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jack the fool
02-23-2006, 10:55 AM
I'd love some input from directors on this- I'm an actor who's recently begun doing on-camera work. I've been a home recording enthusiast for years and enjoy writing music for film, so I'm thinking I would like to get invovled in the recording/mixing side of film.

Obvious benefits of working in more productions is more experience, networking, and perhaps even quiting my "day job" to work exclusively in film.

I suspect at the low/no budget level there's a lot of 'wearing many hats', but as I move up the ladder would it cause problems?

Thanks,

-j

http://www.soundclick.com/jackthefool

lookatmeimbender
02-26-2006, 10:31 AM
Dpends if you micro manage every time. You would want to have input but if you have other people skilled in there field doing what they do best you just tell them what you want dont get overly bossy. but get what you want. when driecting you will always be mcromanaging actors and camera becuase you're suppose to in some way. that is the final outcome.

david_kuznicki
02-26-2006, 01:00 PM
It's impossible NOT to micromanage certain areas when you're a director. That may be somewhat contrary to traditional logic... but hey, YOU'RE responsible for every facet of the film.

Just make sure that you surround yourself with people that you trust. Then you can micromanage as little as possible.

At least, that's what works for me!

David Kuznicki
Production Manager, WGTE-TV30

jack the fool
02-26-2006, 10:30 PM
ok, to simplify my question:

Would it be a negative for an actor audtitioning for a part in your current production to have been holding a boom in your last production? (what if he gave you great sound?)

Would you be wary of hiring a sound guy who had a decent rig but was a conscientious extra in your last production? (what if he was a talented lead?)

-j

spidey
02-27-2006, 05:18 AM
been there done that.

Matthew B. Moore
02-27-2006, 09:20 AM
ok, to simplify my question:

Would it be a negative for an actor audtitioning for a part in your current production to have been holding a boom in your last production? (what if he gave you great sound?)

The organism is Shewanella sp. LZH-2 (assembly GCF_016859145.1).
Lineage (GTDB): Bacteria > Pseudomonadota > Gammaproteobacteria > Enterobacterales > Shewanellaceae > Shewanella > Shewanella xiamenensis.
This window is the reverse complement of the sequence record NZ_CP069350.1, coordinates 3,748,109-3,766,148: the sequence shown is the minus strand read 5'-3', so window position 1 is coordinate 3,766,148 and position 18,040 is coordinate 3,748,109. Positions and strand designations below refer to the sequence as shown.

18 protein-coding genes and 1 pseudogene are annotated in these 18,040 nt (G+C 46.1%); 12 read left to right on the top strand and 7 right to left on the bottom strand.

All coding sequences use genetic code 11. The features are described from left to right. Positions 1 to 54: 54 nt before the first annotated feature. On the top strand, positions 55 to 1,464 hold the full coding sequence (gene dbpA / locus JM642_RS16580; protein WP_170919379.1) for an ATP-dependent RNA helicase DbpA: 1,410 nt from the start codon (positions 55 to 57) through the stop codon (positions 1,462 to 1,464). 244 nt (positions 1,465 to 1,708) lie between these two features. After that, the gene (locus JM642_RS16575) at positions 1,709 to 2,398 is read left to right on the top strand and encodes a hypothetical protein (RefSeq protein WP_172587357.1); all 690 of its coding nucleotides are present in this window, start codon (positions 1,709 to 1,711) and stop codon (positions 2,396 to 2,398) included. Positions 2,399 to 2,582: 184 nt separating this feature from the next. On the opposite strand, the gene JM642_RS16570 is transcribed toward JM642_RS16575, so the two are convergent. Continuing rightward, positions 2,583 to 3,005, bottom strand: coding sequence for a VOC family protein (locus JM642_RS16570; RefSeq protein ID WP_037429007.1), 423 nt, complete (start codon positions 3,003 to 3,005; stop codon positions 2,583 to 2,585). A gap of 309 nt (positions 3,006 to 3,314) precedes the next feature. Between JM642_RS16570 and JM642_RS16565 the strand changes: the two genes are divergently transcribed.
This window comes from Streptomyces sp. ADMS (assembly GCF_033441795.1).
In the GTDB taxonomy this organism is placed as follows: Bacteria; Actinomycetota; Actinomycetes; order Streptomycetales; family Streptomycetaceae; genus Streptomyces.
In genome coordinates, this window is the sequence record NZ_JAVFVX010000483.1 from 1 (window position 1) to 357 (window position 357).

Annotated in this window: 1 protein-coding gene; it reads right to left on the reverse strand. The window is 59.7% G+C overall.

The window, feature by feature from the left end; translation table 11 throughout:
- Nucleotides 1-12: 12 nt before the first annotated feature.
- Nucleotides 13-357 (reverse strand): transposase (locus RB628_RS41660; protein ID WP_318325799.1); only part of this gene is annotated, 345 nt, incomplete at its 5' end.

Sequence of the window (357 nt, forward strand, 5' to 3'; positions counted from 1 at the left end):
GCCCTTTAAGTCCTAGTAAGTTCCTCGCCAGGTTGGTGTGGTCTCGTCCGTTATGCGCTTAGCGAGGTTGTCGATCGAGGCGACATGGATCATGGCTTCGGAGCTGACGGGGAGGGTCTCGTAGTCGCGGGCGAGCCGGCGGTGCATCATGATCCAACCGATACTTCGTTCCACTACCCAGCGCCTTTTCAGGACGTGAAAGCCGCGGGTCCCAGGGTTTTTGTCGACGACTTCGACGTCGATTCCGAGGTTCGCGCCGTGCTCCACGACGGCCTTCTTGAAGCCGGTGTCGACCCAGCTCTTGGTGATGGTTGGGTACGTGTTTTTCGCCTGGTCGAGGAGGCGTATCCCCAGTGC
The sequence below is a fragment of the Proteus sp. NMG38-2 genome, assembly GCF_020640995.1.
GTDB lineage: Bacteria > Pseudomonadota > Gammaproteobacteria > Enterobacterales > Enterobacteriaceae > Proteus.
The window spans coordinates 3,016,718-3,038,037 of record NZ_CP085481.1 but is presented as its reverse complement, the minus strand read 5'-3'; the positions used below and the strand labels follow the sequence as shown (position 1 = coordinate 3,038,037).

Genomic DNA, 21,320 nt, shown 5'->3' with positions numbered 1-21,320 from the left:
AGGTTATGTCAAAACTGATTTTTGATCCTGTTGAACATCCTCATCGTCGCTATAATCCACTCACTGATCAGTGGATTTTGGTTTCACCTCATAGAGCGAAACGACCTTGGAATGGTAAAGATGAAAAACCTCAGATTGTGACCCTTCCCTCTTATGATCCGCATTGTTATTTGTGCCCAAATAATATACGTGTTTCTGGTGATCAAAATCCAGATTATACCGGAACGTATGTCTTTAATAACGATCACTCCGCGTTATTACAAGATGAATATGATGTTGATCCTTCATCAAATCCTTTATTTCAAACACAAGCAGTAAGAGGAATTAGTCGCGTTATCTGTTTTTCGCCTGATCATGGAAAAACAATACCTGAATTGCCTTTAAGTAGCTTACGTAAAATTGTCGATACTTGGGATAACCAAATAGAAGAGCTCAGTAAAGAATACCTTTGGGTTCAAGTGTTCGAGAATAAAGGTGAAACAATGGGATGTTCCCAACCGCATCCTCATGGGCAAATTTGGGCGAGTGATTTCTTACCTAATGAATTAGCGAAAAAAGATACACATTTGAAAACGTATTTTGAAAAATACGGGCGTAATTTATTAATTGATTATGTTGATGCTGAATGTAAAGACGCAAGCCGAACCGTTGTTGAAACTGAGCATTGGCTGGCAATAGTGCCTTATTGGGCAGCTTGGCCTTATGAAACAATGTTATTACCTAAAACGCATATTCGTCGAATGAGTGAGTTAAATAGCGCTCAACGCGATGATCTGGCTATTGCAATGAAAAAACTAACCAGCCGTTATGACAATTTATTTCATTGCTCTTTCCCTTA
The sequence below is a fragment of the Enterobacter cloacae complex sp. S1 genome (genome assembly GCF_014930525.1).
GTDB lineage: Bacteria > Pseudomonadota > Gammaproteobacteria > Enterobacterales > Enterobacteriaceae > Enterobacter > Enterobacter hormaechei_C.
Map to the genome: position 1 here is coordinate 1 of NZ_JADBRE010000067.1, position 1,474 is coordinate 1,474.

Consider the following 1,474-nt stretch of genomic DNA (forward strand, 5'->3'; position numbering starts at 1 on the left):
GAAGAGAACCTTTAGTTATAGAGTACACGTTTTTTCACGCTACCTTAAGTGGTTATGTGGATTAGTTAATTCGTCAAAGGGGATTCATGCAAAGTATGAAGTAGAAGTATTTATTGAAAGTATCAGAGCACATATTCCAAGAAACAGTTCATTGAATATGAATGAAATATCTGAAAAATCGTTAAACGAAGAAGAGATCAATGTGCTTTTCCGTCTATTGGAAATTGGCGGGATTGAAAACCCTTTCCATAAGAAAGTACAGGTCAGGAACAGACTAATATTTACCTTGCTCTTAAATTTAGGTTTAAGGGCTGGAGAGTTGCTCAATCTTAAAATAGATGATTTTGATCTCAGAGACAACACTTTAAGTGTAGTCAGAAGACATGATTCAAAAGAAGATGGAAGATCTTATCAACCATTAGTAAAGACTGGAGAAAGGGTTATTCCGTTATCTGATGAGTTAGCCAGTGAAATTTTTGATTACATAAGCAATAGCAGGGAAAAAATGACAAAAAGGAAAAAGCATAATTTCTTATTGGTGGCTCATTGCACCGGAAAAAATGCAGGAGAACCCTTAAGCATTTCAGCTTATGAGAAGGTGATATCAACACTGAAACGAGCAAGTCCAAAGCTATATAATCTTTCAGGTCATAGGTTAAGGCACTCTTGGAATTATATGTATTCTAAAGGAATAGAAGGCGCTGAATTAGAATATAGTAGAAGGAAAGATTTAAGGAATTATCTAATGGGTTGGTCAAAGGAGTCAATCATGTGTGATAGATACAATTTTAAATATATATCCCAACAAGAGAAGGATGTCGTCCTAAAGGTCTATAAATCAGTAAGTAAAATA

Would you be wary of hiring a sound guy who had a decent rig but was a conscientious extra in your last production? (what if he was a talented lead?)

-j
Take a step above where you are at. Never shoot yourself in the foot. Balance the load of work to the amount of crew and amount of actors. If you want to move crew to acting, make sure you have a crew back up that is worth a damn. If not, don't do it. You can't let the tech end of the film suffer just as you shouldn't let the performance slip.
I know this isn't the answer you want to hear, but it is nice and safe.

jpbankesmercer
03-09-2006, 05:17 AM
Working with a budget or without can only help you learn from the inside out. I'm a director,( started as Actor), but I've still worked in most departments, it can never be a bad thing.
Think of it like this...your a gutarist...when do you stop practicing in your bedroom and get out and play?
Learning the process as a Tech will help you deliver as an Actor. IMOP
J

R Gale
03-20-2006, 10:44 PM
ok, to simplify my question:

Would it be a negative for an actor audtitioning for a part in your current production to have been holding a boom in your last production? (what if he gave you great sound?)

-j

How could it be negative? If you're talented and nice to work with, then you'd be a welcome addition to any production,
in whatever capacity you're capable. Doesn't matter what position-- actor, gaffer, director...

If you're a pain to work with, or not good at what you do, then you won't be re-hired. It's that simple.